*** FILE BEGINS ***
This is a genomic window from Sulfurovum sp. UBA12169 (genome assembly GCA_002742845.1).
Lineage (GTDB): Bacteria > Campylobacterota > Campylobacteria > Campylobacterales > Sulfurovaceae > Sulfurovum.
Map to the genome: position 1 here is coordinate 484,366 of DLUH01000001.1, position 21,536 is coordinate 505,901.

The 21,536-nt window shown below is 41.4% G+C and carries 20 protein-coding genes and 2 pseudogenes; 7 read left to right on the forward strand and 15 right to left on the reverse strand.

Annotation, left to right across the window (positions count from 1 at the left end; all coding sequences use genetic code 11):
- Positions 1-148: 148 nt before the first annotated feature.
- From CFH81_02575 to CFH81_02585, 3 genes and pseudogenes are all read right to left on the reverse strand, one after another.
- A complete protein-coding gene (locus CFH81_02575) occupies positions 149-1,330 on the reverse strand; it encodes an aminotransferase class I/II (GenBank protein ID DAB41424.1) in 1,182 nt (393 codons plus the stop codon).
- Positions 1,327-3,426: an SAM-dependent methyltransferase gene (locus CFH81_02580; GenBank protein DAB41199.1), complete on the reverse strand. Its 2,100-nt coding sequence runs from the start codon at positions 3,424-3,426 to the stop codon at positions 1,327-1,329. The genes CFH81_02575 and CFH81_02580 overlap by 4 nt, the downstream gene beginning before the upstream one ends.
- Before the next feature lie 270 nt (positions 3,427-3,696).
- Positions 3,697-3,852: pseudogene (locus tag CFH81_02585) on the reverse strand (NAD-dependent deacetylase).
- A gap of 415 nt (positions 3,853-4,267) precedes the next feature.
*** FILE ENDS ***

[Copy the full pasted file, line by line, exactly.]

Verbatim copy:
This is a genomic window from Sulfurovum sp. UBA12169 (genome assembly GCA_002742845.1).
Lineage (GTDB): Bacteria > Campylobacterota > Campylobacteria > Campylobacterales > Sulfurovaceae > Sulfurovum.
Map to the genome: position 1 here is coordinate 484,366 of DLUH01000001.1, position 21,536 is coordinate 505,901.

The 21,536-nt window shown below is 41.4% G+C and carries 20 protein-coding genes and 2 pseudogenes; 7 read left to right on the forward strand and 15 right to left on the reverse strand.

Annotation, left to right across the window (positions count from 1 at the left end; all coding sequences use genetic code 11):
- Positions 1-148: 148 nt before the first annotated feature.
- From CFH81_02575 to CFH81_02585, 3 genes and pseudogenes are all read right to left on the reverse strand, one after another.
- A complete protein-coding gene (locus CFH81_02575) occupies positions 149-1,330 on the reverse strand; it encodes an aminotransferase class I/II (GenBank protein ID DAB41424.1) in 1,182 nt (393 codons plus the stop codon).
- Positions 1,327-3,426: an SAM-dependent methyltransferase gene (locus CFH81_02580; GenBank protein DAB41199.1), complete on the reverse strand. Its 2,100-nt coding sequence runs from the start codon at positions 3,424-3,426 to the stop codon at positions 1,327-1,329. The genes CFH81_02575 and CFH81_02580 overlap by 4 nt, the downstream gene beginning before the upstream one ends.
- Before the next feature lie 270 nt (positions 3,427-3,696).
- Positions 3,697-3,852: pseudogene (locus tag CFH81_02585) on the reverse strand (NAD-dependent deacetylase).
- A gap of 415 nt (positions 3,853-4,267) precedes the next feature.